Thursday, August 17, 2017

Central Park: Root System Decay Cause Of Tree Failure Injury h

Manhattan

By Geoffrey Croft

Root system decay caused the massive American Elm tree to come crashing down on a family of four  on Tuesday in Central Park.

An inspection determined the tree fell over “as a result of decay in the root system beneath the surrounding pavement,”  according to the Central Park Conservancy,  the non-profit group responsible for tree maintenance in the iconic park.

 The group said the tree was last inspected in November.

“There were no visible signs of decay or disease,”  conservancy spokeswoman Jordan Jacuzzi said.

“The conservancy employs tree crews seven days a week who regularly inspect and maintain Central Park's nearly 20,000 trees according to industry standards,” she said.

On Tuesday morning Anne Monoky Goldman, 39, was out with her three young boys when the massive tree suddenly fell, pinning the family underneath.

The mother was listed in critical condition with a broken neck at New York Presbyterian/Weill Cornell Medical Center Wednesday, according to police sources.

Her 3-year-old son Grant suffered a fractured skull. His injuries are not expected to be life threatening.

Her two other sons, James 4 months, and Will, 4, received less serious injuries.

Yesterday a family visiting from Spain was struck by a fallen tree branch in City Hall Park.

On July 31st,  a tree fell over on top of a woman who was sitting on a bench in Joyce Kilmer Park in the Bronx.

Injuries by falling trees or tree limbs are fairly infrequent, according to internal Parks Department documents. 31 people were injured by falling trees or branches between 2011 and 2015 according to data obtained from a Freedom of Information Law request.

That number is dramatically different however from data compiled from the City's Comptroller's office.

Each year there are typically more than 100 notices of claim related to injuries from fallen trees or tree limbs each year, according to the Comptroller’s office.

Read More:

Central Park tree that fell on family had rotten roots, conservancy says
New York Daily News -  August 16, 2017 - By Thomas Tracy, Reuven Blau, Chelsia Rose Marcius

Central Park: Woman & Kids Struck By Massive Tree
A Walk In The Park - August 15, 2017 - By Geoffrey Croft

Tree Falls On Woman In Bronx Park While Sitting On Bench
A Walk In The Park - August 1, 2017 - By Geoffrey Croft





Tuesday, August 15, 2017

Central Park: Woman & Kids Struck By Massive Tree



A massive American Elm tree suddenly came down near 62nd Street and the West Drive, striking a family of four who were pinned beneath it.   The incident occured at 10:00am. (Photos: Geoffrey Croft/NYC Park Advocates) Click on images to enlarge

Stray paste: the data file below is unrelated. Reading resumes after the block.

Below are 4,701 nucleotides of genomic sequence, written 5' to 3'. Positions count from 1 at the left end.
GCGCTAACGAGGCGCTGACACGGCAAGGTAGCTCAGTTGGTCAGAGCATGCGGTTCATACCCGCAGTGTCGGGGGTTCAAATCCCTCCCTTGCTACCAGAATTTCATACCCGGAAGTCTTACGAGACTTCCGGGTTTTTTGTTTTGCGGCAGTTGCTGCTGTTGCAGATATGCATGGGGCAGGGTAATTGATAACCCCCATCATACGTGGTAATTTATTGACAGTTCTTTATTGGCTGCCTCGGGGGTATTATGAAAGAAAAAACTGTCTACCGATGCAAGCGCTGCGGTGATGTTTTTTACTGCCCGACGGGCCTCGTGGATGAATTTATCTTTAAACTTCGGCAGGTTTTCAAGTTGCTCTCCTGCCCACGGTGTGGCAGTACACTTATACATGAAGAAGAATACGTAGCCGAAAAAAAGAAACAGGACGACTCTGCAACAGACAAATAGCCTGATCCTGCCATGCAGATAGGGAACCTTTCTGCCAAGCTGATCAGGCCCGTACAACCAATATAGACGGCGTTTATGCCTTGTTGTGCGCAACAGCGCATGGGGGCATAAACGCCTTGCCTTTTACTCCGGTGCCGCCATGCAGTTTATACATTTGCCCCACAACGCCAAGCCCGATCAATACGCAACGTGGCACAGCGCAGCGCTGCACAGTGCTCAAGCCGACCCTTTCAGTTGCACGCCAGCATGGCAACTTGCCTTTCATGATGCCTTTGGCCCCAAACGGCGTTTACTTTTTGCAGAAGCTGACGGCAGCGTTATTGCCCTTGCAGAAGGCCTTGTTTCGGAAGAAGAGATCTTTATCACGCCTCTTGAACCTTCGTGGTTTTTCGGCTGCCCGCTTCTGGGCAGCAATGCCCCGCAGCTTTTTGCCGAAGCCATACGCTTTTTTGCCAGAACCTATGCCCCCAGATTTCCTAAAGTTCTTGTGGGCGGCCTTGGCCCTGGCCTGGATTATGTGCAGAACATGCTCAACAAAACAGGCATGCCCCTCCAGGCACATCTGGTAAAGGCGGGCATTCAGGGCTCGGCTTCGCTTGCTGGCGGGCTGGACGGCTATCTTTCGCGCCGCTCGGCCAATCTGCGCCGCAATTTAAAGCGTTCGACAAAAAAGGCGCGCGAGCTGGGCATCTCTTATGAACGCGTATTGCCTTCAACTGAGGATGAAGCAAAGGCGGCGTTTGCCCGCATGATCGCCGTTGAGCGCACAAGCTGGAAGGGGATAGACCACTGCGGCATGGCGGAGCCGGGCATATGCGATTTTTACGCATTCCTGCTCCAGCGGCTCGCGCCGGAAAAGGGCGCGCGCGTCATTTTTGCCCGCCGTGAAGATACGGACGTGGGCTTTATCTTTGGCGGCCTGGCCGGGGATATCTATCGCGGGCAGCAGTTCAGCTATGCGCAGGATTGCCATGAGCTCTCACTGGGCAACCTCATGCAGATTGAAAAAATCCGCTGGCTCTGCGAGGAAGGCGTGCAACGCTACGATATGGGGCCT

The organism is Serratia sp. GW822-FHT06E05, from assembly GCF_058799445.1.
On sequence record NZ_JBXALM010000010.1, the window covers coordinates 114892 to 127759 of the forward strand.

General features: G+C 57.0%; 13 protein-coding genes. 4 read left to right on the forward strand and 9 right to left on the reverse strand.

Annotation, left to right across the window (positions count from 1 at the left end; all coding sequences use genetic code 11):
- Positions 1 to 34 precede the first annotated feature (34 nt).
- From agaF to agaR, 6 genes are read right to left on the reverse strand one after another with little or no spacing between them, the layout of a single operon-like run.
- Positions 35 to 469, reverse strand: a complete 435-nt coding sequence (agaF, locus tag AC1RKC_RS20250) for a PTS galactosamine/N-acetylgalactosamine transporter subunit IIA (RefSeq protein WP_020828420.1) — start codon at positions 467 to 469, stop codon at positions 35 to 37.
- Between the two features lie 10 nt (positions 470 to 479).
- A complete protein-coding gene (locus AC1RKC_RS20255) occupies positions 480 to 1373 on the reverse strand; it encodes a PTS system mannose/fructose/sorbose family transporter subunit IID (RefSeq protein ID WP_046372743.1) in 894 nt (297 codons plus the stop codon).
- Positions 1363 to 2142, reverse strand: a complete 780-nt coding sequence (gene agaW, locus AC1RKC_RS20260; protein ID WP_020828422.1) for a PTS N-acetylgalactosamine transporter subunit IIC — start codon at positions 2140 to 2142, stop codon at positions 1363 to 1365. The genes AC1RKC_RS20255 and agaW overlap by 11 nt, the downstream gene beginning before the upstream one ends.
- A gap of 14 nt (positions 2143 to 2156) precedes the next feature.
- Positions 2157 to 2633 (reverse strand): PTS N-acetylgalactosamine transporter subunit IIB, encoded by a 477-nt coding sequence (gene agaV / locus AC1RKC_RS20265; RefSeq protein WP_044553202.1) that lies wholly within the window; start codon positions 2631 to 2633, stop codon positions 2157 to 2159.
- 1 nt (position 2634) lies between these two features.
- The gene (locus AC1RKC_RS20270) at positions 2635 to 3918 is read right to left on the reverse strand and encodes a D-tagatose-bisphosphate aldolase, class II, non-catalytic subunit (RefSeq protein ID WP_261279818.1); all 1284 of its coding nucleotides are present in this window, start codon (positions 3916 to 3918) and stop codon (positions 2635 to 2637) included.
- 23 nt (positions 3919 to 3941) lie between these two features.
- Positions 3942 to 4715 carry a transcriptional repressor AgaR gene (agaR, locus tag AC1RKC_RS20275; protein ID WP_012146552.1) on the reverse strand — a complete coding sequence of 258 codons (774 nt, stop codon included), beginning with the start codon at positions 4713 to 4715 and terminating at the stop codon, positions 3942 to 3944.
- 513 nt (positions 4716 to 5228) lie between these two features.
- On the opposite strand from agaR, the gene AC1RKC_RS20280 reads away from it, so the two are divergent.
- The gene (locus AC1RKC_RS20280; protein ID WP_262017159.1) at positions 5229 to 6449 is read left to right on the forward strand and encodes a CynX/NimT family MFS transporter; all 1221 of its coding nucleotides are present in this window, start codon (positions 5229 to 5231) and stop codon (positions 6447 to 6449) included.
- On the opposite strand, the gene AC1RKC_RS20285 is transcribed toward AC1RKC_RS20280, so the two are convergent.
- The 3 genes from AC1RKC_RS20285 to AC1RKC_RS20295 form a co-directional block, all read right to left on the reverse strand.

Manhattan

By Geoffrey Croft

A 39-year-old woman was knocked unconscious by a massive American Elm tree while she pushed a stroller in the park with her three children. 

Anne Goldman,  her three sons, 4, 2 and a 4-month old infant she was carrying wearing a baby carrier were pinned under the branches and tree canapy after the tree suddenly came down.

The size of the tree stetched across the lengh of the West Drive near 63rd Street.

Good Samaritans quickly arrived at the scene and worked together to remove the branches.

An NYPD mounted unit heading down to Trump building detail joined the rescue.

Officers said they heard a loud crack, "It happened very quickly," said police officer Joesph Tomeo.

The mother was lying on her back when police arrived.

"What happened, what happened," officer Tomeo said the woman asked.

The officer described the stroller as, "twisted" from the impact of the tree.



"It was heart breaking," said mounted NYPD officer Meghan O'Leary who also provided assistance at the scene.

FDNY removed tree limbs with chainsaws and EMS treated and removed the family.

All four of the victims were taken to New York-Presbyterian Weill Cornell Medical Center with non-life-threatening injuries.  Police said the infant had a few scratches and bruises.

"God helped her out,"  said Antonio Russo, 57, of Williamsburg, Brooklyn who said he was about 100 feet way on his bike when he is saw the tree come down.

"It came down in slow motion,"  he said. "It came down nice and easy."

Russo said the mother's youngest boy was crying.

"She just wanted to see her baby, " he said.


Investigators at the scene.

  
This afternoon Central Park Conservancy workers and a contractor removed the remains of the tree.

The incident occurred approximately 40 yards from where a Google engineer was severally injured when a large rotted tree branch fell and struck him in the head.



The city also quietly paid $3 million dollars to settle a case involving an Albanian immigrant from Brooklyn who was killed by a fallen American elm tree near 69th Street while walking through Central Park less than six months earlier.  That case was settled as the jury was being selected.  

In June 2013, a 59-year-old tourist from Indiana was injured after she was struck by a tree limb in Central Park.